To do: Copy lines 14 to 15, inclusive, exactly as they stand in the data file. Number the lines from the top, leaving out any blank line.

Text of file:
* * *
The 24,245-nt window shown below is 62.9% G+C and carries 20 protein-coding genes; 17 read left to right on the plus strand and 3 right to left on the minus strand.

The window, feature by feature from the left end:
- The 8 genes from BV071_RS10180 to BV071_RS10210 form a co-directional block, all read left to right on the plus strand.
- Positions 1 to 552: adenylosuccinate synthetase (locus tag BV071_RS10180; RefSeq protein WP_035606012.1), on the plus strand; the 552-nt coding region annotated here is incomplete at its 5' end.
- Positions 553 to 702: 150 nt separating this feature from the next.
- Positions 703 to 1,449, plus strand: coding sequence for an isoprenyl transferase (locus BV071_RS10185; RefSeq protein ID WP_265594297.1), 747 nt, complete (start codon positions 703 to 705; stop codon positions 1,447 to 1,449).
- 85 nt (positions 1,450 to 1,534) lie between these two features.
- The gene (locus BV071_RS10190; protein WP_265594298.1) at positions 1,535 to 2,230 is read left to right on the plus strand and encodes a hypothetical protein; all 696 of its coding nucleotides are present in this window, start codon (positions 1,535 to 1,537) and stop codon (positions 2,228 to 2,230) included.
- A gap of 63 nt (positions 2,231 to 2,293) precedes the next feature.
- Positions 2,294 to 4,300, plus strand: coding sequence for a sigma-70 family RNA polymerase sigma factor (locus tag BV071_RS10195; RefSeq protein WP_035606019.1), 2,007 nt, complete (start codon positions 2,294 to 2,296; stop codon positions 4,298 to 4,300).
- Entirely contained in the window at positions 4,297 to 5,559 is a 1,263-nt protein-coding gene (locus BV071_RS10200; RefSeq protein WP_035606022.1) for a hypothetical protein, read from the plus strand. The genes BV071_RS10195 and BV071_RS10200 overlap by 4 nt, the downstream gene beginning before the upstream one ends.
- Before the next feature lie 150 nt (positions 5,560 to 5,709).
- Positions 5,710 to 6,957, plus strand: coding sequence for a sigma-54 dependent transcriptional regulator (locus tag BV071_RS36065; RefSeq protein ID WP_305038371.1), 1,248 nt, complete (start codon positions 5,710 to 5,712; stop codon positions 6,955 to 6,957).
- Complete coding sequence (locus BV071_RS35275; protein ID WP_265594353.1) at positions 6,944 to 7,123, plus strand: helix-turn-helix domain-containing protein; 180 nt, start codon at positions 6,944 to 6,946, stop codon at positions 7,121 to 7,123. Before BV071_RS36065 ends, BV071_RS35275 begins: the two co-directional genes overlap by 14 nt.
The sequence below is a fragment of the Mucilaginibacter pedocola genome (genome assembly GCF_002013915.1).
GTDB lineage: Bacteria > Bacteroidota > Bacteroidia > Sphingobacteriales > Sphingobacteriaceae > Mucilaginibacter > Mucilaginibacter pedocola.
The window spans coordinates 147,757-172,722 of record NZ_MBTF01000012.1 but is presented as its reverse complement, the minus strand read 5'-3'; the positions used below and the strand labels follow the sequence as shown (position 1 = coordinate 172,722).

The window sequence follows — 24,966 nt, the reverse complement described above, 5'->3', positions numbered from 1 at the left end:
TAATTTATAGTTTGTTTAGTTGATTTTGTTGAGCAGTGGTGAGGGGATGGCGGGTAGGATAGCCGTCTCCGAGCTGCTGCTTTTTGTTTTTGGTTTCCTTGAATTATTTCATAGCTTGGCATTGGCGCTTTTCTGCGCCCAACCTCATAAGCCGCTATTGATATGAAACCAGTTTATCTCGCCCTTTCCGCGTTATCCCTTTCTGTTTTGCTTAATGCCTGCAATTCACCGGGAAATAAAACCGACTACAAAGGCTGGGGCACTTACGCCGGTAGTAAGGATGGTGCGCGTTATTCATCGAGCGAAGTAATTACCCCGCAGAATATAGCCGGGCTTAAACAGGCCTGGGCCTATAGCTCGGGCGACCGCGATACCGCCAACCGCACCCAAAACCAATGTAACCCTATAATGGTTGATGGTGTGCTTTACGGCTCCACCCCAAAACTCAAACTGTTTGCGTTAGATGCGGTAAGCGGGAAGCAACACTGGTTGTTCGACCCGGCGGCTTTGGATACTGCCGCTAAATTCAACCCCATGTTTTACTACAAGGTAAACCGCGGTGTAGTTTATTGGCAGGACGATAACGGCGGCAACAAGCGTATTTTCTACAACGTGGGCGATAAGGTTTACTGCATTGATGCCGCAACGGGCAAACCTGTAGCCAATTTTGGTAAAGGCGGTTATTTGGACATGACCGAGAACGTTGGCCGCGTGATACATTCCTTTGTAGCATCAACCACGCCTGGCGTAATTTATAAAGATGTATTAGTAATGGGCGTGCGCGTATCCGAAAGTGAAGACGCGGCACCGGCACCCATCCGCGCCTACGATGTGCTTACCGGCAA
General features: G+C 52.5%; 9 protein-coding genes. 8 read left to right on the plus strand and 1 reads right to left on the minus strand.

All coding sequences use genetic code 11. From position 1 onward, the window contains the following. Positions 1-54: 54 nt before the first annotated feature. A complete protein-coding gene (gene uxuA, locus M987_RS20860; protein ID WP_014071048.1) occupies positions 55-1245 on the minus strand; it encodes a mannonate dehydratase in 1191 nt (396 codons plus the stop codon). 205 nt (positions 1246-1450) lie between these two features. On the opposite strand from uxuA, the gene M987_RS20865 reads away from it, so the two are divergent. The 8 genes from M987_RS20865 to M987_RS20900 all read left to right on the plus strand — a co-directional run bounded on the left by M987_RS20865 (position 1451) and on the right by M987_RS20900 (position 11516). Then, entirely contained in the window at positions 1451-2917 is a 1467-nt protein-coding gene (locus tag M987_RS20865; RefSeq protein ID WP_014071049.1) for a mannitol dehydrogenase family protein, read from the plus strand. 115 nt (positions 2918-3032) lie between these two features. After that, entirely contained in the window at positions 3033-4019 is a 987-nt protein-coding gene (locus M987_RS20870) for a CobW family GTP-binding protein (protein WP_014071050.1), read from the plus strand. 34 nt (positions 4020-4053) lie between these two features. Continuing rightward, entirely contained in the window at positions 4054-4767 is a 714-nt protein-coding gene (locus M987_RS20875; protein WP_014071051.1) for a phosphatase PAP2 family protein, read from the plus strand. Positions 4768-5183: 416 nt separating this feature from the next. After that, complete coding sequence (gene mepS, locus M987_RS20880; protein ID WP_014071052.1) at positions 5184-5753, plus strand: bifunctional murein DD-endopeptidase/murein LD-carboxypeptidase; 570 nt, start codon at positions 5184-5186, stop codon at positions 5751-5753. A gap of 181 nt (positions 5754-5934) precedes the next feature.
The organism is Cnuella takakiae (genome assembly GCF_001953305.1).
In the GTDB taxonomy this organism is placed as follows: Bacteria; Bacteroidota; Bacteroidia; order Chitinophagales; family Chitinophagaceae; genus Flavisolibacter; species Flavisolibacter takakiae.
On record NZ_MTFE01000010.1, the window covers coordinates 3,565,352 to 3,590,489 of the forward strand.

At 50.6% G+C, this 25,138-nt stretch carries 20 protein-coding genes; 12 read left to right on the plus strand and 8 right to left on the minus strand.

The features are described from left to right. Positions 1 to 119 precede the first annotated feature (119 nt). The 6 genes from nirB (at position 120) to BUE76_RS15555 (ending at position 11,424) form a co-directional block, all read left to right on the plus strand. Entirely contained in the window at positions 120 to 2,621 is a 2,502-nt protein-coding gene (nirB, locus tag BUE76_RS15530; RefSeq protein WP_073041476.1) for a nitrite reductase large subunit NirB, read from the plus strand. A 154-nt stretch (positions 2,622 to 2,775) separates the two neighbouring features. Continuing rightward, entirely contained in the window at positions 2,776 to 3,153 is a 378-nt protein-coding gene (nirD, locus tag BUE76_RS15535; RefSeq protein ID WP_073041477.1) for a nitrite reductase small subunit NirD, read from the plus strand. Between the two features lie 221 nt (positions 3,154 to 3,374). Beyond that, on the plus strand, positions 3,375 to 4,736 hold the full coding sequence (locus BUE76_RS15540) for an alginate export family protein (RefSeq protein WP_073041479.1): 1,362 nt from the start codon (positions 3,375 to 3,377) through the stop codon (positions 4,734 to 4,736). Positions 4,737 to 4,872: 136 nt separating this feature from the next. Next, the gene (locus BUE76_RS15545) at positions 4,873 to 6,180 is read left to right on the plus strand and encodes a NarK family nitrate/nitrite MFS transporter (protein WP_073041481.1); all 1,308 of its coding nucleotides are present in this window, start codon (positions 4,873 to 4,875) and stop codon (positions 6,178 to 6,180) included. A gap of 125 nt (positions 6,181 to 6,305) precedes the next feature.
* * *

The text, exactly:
- Complete coding sequence (locus BV071_RS35275; protein ID WP_265594353.1) at positions 6,944 to 7,123, plus strand: helix-turn-helix domain-containing protein; 180 nt, start codon at positions 6,944 to 6,946, stop codon at positions 7,121 to 7,123. Before BV071_RS36065 ends, BV071_RS35275 begins: the two co-directional genes overlap by 14 nt.
The sequence below is a fragment of the Mucilaginibacter pedocola genome (genome assembly GCF_002013915.1).